Another sport change for speedy Carlin Isles
Carlin Isles is fast.
Really, really fast — and fast enough to get a shot at the NFL.
The Detroit Lions had Isles in for a workout earlier this week, and the Detroit News reported Isles ran a 4.22 in the 40-yard dash during that workout.
That was good enough for the Lions to sign Isles to their practice squad, giving the former football player and track star at Massillon Jackson High School and Ashland University a one-week look and a chance to make a lasting NFL impression.
He’s been playing professional rugby — and has been dubbed "the fastest man in rugby." The Lions were among a handful of teams lining up workouts for Isles as NFL roster sizes grow to 90 in the offseason. The Lions list Isles at 5’8, 158 and as a running back, though he lined up with the wide receivers and kick returners in his first NFL practice.
"You’re looking for athletes," Lions coach Jim Schwartz told Detroit reporters. "It hasn’t been unusual to see basketball players transition to the NFL, and it’s not just recently; that goes way back.
"Even track guys like Bob Hayes and Renaldo Nehemiah…an athlete’s an athlete, and there are skills you can develop, and if you see something that you like, then you can work with him."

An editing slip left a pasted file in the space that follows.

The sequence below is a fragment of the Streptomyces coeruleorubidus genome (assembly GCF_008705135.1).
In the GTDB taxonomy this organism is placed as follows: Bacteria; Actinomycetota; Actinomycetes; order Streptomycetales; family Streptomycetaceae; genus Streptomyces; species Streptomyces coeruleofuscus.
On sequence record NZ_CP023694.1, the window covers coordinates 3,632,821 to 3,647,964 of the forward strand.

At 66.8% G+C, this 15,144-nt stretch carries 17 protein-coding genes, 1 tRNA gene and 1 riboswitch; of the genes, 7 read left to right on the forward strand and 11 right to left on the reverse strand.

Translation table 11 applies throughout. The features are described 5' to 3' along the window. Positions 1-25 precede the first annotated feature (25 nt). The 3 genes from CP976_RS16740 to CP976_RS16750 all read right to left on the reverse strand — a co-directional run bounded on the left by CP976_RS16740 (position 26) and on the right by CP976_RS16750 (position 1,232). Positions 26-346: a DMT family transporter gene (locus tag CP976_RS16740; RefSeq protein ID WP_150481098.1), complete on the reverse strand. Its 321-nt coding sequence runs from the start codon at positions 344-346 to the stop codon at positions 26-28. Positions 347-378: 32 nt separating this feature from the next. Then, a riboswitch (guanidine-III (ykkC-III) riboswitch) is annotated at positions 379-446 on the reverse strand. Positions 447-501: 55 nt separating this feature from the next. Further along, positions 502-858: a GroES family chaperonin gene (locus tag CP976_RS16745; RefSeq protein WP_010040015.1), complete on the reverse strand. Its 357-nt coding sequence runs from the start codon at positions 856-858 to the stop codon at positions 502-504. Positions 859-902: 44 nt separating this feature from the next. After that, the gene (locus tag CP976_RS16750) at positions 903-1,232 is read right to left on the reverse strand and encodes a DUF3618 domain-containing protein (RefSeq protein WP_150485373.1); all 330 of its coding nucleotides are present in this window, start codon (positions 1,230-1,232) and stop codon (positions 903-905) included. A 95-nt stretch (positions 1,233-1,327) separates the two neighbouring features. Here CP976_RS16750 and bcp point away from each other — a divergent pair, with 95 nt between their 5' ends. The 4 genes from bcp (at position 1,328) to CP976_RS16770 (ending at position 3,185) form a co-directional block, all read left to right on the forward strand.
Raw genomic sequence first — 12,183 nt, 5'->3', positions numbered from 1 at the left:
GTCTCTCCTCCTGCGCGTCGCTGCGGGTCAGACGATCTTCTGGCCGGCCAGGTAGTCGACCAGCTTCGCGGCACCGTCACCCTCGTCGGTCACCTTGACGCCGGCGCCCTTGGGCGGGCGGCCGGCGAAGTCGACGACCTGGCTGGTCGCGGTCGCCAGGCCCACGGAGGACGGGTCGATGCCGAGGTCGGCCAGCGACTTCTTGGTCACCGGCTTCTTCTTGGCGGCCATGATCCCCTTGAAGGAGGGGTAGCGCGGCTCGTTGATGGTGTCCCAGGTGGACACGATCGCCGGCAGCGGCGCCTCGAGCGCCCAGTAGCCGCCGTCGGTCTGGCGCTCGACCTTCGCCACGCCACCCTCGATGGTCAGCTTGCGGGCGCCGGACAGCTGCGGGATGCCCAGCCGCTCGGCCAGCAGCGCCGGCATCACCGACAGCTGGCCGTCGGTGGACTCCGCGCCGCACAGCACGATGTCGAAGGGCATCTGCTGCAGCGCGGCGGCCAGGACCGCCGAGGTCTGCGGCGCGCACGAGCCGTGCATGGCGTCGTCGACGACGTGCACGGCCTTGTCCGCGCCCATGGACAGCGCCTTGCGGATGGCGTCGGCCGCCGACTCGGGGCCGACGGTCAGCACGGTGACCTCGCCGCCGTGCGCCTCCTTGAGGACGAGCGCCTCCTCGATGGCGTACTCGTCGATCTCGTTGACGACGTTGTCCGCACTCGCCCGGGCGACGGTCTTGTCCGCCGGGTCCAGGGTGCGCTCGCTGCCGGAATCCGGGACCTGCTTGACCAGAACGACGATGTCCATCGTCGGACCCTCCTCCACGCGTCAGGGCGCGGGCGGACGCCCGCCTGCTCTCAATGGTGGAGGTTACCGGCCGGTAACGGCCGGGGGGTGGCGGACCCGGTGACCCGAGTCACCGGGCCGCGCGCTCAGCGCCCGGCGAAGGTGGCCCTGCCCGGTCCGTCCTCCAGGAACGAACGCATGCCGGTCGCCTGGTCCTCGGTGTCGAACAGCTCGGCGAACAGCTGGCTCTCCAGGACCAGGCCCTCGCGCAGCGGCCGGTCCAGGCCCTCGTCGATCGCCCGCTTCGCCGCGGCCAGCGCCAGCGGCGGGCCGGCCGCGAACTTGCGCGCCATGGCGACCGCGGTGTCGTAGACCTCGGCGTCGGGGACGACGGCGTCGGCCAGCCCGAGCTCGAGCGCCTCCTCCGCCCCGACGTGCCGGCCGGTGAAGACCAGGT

Going back to the days of Paul Brown, the 40-yard dash has been used to measure football speed. Brown saw it then as the distance players ran when covering punts.
Legend has it that Bo Jackson ran 4.12 in the 40 at the NFL Scouting Combine; that was before electronic timing, though. Tennessee Titans running back Chris Johnson ran 4.24 in 2008; Marquise Goodwin ran 4.27 last year.
So, even if that 4.22 was an approximation, Isles was really moving. He’d been pursuing track and field before taking up rugby, ranking among America’s top 40 sprinters with a personal record of 10.13 in the 100 meters.
Isles, 24, is already committed to playing with the U.S. national rugby team in a tournament in Las Vegas next month and a tour through New Zealand, Hong Kong and Tokyo after that, according to the Detroit News. Even if he signs with the Lions or another team, NFL teams don’t start organized offseason workouts until April.
Isles owns school track records at both Jackson and Ashland; at Ashland, he earned all-conference honors as a kick returner in his second season before giving up football to pursue track professionally.
Now, he’s come back to football — at least temporarily — while continuing to pursue rugby, which becomes an Olympic sport in 2016. There’s a possibility he’ll be in an NFL training camp in 2014 because NFL teams are always looking for speed, and Isles certainly has plenty.